September 6th, 2013


Как пишет Гардиан:

BT, Virgin Media, BSkyB and TalkTalk are being asked by music and film companies to sign up to a voluntary code for policing illegal downloading. Negotiations have been under way for months with the BPI and the British Video Association, whose members include the BBC and Hollywood studios.

Between November 2012 and January this year, 280m music tracks were digitally pirated in the UK, along with 52m television shows, 29m films, 18m ebooks and 7m computer software or games files.

The data, collected by the communications regulator Ofcom, suggests 18% of internet users aged 12 and over have recently pirated content, while just 9% fear getting caught. Last month, Breaking Bad was released to UK viewers on Netflix and iTunes within hours of its US airing in an apparent attempt to limit piracy.


A key part of any voluntary agreement is the creation of a database of repeat offenders. Initially, customers would receive letters from their broadband company saying their internet address had been used for illegal downloads.

The letters could warn of consequences and direct internet users to legal sites selling music, videos and books. Those who received three such letters could face sanctions.

Measures could include throttling internet connections to slow them down, blocking users from particular sites, disconnecting offenders from broadband for a limited period and ultimately prosecution. Broadband companies would need to keep a list of those customers they had sent letters to.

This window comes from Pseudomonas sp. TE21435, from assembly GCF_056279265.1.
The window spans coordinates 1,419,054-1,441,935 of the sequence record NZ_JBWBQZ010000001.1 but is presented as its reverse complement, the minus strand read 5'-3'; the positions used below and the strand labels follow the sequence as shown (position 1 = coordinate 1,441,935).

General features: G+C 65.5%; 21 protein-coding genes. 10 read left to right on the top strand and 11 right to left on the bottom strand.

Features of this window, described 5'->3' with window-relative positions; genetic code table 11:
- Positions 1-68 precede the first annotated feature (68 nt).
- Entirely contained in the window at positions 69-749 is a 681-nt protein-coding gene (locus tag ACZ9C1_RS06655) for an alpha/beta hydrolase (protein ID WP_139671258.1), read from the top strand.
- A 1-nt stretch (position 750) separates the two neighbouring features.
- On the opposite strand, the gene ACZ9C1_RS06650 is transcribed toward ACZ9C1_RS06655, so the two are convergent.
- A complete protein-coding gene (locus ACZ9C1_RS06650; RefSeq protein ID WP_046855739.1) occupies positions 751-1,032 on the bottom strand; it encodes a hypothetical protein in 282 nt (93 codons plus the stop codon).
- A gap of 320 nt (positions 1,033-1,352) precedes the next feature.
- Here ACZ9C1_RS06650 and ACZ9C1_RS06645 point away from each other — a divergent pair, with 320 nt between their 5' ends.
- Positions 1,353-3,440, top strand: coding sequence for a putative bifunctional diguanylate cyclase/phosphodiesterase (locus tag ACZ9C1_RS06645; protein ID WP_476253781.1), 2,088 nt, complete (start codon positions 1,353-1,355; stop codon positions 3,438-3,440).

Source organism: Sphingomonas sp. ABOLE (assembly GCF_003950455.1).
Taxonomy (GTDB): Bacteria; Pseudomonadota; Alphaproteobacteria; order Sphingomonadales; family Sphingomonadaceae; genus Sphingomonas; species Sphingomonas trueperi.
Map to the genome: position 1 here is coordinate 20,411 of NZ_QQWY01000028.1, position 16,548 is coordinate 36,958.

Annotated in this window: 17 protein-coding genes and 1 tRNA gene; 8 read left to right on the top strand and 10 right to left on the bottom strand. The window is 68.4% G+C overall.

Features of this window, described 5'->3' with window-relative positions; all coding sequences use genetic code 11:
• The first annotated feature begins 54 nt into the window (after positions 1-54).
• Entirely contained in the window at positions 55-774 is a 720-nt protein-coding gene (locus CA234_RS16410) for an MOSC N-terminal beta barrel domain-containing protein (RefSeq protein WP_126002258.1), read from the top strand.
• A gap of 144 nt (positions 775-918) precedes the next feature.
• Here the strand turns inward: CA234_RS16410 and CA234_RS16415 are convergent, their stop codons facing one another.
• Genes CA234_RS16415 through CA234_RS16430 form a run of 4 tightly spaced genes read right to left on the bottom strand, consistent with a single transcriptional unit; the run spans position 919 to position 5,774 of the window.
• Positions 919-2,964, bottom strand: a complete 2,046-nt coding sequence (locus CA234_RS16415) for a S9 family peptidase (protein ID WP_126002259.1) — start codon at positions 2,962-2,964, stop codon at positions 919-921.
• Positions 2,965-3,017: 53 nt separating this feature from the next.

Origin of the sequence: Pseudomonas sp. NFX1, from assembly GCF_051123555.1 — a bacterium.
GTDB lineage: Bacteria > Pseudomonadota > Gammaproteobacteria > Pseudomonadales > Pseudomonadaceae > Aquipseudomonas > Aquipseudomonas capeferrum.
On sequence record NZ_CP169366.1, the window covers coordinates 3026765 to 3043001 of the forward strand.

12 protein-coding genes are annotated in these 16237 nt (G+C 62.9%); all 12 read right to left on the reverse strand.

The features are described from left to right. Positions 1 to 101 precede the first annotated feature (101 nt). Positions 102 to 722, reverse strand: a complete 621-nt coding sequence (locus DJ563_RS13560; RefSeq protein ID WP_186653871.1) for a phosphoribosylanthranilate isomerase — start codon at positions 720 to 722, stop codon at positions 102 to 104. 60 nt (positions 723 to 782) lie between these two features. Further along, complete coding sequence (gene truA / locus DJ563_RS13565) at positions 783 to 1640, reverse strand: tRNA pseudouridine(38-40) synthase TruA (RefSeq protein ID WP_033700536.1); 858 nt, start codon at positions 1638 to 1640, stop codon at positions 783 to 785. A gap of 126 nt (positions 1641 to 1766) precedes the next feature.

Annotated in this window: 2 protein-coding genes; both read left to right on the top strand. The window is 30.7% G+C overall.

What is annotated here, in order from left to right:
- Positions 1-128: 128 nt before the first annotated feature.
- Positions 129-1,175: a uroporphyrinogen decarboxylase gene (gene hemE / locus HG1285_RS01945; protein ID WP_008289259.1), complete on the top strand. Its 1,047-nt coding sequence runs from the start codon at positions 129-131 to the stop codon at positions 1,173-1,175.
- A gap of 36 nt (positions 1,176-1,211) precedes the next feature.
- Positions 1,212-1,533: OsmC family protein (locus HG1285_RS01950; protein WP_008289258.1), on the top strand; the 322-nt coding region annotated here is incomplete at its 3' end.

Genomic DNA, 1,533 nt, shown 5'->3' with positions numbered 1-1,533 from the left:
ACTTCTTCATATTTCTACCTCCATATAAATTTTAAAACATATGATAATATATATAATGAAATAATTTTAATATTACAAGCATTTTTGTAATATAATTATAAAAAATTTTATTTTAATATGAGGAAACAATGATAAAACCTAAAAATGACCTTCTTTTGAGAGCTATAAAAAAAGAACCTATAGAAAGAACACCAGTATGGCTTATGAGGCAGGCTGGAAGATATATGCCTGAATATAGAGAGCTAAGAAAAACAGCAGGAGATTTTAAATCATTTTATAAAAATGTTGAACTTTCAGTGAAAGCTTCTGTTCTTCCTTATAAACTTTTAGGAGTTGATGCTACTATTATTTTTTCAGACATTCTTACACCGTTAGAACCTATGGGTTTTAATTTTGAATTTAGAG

А потом это уродство приплывет к нам.

Из интервью Путина Ассошиейтед Пресс — часть про Сноудена


AP: Since we’re talking about legal matters, the Edward Snowden case has sparked a lot of unhappiness and frustration. What do you, as a former security officer, think about the actions of a man like Snowden, who leaked secret information he was entrusted with?

VP: If it was truly secret information that caused us harm in any way, I would make sure he is prosecuted and adequately punished in accordance with the Russian laws.

AP: In that regard, do you think the US administration is right to seek his return from Russia and ask you to send him back?

VP: It’s a possibility. But you see, this is not the case. The problem is that we don’t know whether or not the Administration is right. And the problem is not that we are protecting Edward Snowden. We are not. The problem is that there is no extradition treaty between the US and Russia. We have proposed to sign such a treaty on numerous occasions, but the US refused.

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